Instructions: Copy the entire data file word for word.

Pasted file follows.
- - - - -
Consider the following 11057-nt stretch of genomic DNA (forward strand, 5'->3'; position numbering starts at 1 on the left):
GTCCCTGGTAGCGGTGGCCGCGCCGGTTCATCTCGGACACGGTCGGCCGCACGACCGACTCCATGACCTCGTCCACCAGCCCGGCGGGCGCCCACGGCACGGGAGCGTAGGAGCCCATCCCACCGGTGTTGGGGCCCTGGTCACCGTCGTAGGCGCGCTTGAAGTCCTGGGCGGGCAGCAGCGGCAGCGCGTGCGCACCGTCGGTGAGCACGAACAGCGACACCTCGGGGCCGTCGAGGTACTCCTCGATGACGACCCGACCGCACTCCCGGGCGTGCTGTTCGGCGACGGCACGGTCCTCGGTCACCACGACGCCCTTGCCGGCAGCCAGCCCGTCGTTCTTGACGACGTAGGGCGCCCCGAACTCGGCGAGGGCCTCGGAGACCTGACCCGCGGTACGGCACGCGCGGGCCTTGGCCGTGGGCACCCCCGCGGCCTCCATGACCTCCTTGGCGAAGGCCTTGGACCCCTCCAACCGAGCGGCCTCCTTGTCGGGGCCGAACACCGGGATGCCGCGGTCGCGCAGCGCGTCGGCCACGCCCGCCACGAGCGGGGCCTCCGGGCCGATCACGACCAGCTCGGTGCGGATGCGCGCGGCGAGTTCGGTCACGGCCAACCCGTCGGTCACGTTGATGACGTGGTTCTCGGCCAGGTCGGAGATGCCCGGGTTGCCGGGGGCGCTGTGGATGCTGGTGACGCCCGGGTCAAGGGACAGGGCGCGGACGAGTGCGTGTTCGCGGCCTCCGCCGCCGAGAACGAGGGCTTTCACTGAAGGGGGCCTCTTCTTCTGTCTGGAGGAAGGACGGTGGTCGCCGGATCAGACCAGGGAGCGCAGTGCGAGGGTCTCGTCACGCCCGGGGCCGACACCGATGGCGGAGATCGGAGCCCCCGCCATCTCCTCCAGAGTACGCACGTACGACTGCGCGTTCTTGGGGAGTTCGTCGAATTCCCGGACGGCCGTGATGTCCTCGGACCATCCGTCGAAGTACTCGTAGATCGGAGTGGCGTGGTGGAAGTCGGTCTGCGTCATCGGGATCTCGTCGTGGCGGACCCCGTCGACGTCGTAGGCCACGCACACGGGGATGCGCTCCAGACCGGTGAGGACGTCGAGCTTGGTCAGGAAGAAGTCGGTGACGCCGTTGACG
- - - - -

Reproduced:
Consider the following 11057-nt stretch of genomic DNA (forward strand, 5'->3'; position numbering starts at 1 on the left):
GTCCCTGGTAGCGGTGGCCGCGCCGGTTCATCTCGGACACGGTCGGCCGCACGACCGACTCCATGACCTCGTCCACCAGCCCGGCGGGCGCCCACGGCACGGGAGCGTAGGAGCCCATCCCACCGGTGTTGGGGCCCTGGTCACCGTCGTAGGCGCGCTTGAAGTCCTGGGCGGGCAGCAGCGGCAGCGCGTGCGCACCGTCGGTGAGCACGAACAGCGACACCTCGGGGCCGTCGAGGTACTCCTCGATGACGACCCGACCGCACTCCCGGGCGTGCTGTTCGGCGACGGCACGGTCCTCGGTCACCACGACGCCCTTGCCGGCAGCCAGCCCGTCGTTCTTGACGACGTAGGGCGCCCCGAACTCGGCGAGGGCCTCGGAGACCTGACCCGCGGTACGGCACGCGCGGGCCTTGGCCGTGGGCACCCCCGCGGCCTCCATGACCTCCTTGGCGAAGGCCTTGGACCCCTCCAACCGAGCGGCCTCCTTGTCGGGGCCGAACACCGGGATGCCGCGGTCGCGCAGCGCGTCGGCCACGCCCGCCACGAGCGGGGCCTCCGGGCCGATCACGACCAGCTCGGTGCGGATGCGCGCGGCGAGTTCGGTCACGGCCAACCCGTCGGTCACGTTGATGACGTGGTTCTCGGCCAGGTCGGAGATGCCCGGGTTGCCGGGGGCGCTGTGGATGCTGGTGACGCCCGGGTCAAGGGACAGGGCGCGGACGAGTGCGTGTTCGCGGCCTCCGCCGCCGAGAACGAGGGCTTTCACTGAAGGGGGCCTCTTCTTCTGTCTGGAGGAAGGACGGTGGTCGCCGGATCAGACCAGGGAGCGCAGTGCGAGGGTCTCGTCACGCCCGGGGCCGACACCGATGGCGGAGATCGGAGCCCCCGCCATCTCCTCCAGAGTACGCACGTACGACTGCGCGTTCTTGGGGAGTTCGTCGAATTCCCGGACGGCCGTGATGTCCTCGGACCATCCGTCGAAGTACTCGTAGATCGGAGTGGCGTGGTGGAAGTCGGTCTGCGTCATCGGGATCTCGTCGTGGCGGACCCCGTCGACGTCGTAGGCCACGCACACGGGGATGCGCTCCAGACCGGTGAGGACGTCGAGCTTGGTCAGGAAGAAGTCGGTGACGCCGTTGACG